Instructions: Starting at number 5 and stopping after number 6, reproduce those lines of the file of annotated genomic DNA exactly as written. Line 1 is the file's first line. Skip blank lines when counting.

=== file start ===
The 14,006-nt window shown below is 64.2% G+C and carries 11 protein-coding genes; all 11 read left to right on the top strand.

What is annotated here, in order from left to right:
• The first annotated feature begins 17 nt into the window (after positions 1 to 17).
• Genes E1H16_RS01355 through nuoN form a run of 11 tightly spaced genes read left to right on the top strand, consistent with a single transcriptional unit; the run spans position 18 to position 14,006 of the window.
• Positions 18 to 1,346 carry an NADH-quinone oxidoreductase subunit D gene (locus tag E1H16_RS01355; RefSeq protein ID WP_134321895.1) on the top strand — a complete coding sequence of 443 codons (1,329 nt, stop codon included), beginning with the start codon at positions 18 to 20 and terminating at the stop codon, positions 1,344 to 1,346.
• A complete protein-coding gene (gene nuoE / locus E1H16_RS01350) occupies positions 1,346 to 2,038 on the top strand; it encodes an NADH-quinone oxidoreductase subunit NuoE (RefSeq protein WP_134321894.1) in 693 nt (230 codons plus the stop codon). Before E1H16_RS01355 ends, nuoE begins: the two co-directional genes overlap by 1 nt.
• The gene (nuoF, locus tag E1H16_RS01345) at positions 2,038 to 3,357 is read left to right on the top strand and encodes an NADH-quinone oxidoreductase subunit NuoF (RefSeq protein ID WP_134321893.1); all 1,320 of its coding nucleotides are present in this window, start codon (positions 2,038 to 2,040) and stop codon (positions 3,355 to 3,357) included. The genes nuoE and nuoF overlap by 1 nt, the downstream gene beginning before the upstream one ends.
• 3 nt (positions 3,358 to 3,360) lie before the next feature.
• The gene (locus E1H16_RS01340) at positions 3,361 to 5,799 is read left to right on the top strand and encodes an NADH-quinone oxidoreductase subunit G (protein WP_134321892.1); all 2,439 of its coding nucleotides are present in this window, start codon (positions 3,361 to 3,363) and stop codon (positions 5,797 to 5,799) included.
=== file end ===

• Positions 18 to 1,346 carry an NADH-quinone oxidoreductase subunit D gene (locus tag E1H16_RS01355; RefSeq protein ID WP_134321895.1) on the top strand — a complete coding sequence of 443 codons (1,329 nt, stop codon included), beginning with the start codon at positions 18 to 20 and terminating at the stop codon, positions 1,344 to 1,346.
• A complete protein-coding gene (gene nuoE / locus E1H16_RS01350) occupies positions 1,346 to 2,038 on the top strand; it encodes an NADH-quinone oxidoreductase subunit NuoE (RefSeq protein WP_134321894.1) in 693 nt (230 codons plus the stop codon). Before E1H16_RS01355 ends, nuoE begins: the two co-directional genes overlap by 1 nt.